Popcorn machine maker still popping along after 125 years

January 26, 2010 (CHICAGO) The story of the C. Cretors company on North California isn't just the tale of a successful invention, the corn popping machine, it's also the story of five generations of a Chicago family that have taken a great idea and turned it into a worldwide success. It all began over 125 years ago when the original Charles Cretors had ideas popping in his fertile mind.

"My great grandfather bought a peanut roaster that he didn't like and thought he could do a better job. He moved to Chicago, built the peanut roaster and that evolved into a popcorn machine which he took to the Columbian Exposition in 1893 and from then on it was building popcorn machines," said Charlie Cretors, CEO C. Cretors Popcorn Machines.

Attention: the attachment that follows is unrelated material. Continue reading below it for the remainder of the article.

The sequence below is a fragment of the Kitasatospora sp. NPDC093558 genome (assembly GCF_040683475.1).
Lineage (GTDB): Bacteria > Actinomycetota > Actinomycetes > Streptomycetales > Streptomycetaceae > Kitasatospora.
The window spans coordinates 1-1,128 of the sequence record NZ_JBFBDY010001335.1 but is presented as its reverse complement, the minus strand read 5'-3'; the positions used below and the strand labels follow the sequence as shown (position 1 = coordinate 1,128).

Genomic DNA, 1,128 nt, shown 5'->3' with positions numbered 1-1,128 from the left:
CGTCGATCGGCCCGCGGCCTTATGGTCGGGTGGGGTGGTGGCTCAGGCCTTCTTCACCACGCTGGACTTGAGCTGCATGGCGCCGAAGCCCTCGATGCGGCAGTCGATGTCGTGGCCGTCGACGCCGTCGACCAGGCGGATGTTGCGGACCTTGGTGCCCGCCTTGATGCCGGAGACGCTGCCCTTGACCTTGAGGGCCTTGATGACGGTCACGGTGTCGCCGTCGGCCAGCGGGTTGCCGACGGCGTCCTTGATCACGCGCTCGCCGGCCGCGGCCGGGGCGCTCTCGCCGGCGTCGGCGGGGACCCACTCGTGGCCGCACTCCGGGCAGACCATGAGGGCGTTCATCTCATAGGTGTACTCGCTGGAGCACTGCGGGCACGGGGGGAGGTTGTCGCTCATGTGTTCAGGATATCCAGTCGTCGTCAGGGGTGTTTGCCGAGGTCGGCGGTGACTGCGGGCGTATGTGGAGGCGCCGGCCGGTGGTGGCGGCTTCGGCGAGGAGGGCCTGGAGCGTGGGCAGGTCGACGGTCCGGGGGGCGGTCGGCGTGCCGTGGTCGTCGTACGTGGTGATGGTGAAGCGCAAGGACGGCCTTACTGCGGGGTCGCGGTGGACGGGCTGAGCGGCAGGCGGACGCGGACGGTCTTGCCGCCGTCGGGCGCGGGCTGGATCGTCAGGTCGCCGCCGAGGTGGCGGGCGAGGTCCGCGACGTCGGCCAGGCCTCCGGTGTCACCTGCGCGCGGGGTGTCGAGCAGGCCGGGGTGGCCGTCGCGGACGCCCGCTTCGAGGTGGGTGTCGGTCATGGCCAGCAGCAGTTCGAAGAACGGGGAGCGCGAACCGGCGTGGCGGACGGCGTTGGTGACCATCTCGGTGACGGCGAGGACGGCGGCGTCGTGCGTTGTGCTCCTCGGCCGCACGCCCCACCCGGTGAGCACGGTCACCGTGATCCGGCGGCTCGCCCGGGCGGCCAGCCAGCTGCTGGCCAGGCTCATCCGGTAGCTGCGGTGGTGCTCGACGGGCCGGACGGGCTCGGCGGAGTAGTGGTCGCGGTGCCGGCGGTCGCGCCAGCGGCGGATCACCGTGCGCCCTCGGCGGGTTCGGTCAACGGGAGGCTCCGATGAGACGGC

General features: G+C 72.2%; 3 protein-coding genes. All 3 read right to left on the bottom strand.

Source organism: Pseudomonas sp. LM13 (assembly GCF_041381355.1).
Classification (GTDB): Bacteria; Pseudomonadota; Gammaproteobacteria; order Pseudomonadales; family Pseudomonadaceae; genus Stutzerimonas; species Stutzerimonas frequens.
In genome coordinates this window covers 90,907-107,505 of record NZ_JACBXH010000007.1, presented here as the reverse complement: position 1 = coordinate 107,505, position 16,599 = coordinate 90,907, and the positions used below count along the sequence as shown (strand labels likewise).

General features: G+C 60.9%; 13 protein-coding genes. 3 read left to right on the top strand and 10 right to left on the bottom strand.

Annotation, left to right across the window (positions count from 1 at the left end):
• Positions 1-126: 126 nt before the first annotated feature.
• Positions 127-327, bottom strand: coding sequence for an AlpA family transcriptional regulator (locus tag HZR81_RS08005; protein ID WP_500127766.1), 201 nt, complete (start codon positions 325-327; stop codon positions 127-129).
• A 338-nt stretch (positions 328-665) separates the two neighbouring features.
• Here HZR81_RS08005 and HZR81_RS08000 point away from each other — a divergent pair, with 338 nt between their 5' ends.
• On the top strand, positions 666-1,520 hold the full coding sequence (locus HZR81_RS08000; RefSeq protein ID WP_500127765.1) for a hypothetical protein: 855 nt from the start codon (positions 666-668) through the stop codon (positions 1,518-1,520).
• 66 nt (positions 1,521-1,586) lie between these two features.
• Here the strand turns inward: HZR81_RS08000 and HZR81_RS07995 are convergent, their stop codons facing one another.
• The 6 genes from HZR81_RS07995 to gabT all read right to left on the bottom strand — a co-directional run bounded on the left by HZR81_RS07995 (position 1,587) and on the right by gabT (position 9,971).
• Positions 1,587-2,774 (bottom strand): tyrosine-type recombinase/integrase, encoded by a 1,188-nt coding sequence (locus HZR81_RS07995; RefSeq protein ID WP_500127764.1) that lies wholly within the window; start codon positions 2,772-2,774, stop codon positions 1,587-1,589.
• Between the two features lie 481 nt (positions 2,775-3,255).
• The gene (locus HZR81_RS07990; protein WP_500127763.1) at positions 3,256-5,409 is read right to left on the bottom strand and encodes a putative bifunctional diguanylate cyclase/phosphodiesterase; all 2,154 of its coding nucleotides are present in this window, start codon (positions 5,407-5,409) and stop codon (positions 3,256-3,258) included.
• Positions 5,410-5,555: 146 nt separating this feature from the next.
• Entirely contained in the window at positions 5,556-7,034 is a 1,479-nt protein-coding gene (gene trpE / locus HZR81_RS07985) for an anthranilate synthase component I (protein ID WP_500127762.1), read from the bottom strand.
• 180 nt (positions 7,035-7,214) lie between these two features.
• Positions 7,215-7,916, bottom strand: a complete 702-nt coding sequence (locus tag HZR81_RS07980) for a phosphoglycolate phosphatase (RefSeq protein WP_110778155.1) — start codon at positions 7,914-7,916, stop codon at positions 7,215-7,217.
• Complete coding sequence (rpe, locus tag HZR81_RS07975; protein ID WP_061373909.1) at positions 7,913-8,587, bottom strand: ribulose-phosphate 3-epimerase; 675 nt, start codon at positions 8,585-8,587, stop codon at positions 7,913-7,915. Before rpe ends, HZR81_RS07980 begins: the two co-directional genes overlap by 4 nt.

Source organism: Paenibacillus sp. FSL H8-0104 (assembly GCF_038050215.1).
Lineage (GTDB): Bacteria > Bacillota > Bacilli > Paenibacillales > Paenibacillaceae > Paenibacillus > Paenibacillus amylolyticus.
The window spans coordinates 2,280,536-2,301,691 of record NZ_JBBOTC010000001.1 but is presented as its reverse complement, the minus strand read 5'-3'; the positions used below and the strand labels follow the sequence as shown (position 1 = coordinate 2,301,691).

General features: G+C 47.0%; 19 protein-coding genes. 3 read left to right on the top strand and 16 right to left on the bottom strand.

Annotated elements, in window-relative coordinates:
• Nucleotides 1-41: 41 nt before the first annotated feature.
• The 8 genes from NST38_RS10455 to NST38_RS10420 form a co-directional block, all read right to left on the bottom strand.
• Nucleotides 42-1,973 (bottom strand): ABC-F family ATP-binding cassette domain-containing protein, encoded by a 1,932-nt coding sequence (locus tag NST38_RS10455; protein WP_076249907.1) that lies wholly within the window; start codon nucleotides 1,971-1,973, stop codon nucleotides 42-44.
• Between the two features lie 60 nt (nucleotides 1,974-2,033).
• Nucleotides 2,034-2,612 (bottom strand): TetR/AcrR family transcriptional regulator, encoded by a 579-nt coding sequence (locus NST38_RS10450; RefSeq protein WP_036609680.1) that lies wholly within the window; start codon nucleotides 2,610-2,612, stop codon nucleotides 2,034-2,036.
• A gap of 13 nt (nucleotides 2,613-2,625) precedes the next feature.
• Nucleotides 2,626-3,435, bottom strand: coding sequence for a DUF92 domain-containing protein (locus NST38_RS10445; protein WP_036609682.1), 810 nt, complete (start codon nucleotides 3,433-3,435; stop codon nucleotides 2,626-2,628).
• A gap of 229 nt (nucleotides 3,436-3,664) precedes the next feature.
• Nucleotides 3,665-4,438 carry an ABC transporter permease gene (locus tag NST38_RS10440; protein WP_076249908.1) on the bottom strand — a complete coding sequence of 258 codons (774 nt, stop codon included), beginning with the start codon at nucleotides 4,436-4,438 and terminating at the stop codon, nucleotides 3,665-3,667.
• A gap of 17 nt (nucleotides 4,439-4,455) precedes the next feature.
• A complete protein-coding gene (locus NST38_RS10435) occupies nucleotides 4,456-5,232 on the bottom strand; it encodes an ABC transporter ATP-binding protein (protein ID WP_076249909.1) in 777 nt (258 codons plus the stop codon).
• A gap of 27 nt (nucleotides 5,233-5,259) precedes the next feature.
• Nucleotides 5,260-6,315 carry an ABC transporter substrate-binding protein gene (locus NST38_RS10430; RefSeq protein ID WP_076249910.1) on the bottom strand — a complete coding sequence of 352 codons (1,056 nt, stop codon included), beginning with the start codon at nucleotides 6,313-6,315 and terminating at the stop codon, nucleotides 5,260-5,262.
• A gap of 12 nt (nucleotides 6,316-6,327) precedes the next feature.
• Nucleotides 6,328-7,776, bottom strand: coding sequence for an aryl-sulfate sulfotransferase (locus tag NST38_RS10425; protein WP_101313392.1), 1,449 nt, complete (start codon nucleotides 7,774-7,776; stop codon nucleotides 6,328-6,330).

That first small popcorn wagon turned into a booming business that satisfied fresh popped popcorn cravings from Chicago to Shanghai - from street wagons to movie theatres everywhere.

"Our machines can be found virtually around the world. Ah ... we have records of some of the earliest machines in the late 1800s being shipped over into Europe," said Andrew Cretors, fifth generation Cretors Popcorn Machines.

They make thousands of theatre popcorn machines every year and they are tested in Chicago before shipment. No, they don't sell the popcorn. They just make the machines - some of them as big as locomotives.

"It can pop a thousand pounds of popcorn an hour," said Andrew Cretor.

The machine goes back to 1895 just two years after the World's Fair. It was powered by gasoline or kerosene. It was a steam engine and roasted peanuts and popped popcorn all at the same time. Charlie Cretors I was some kind of genius.

"He was pretty darn smart, you bet he was. I'd have loved to have met him," said Charlie Cretor. "Maybe I will."

The C. Cretors Company celebrates its 125th anniversary next Thursday.

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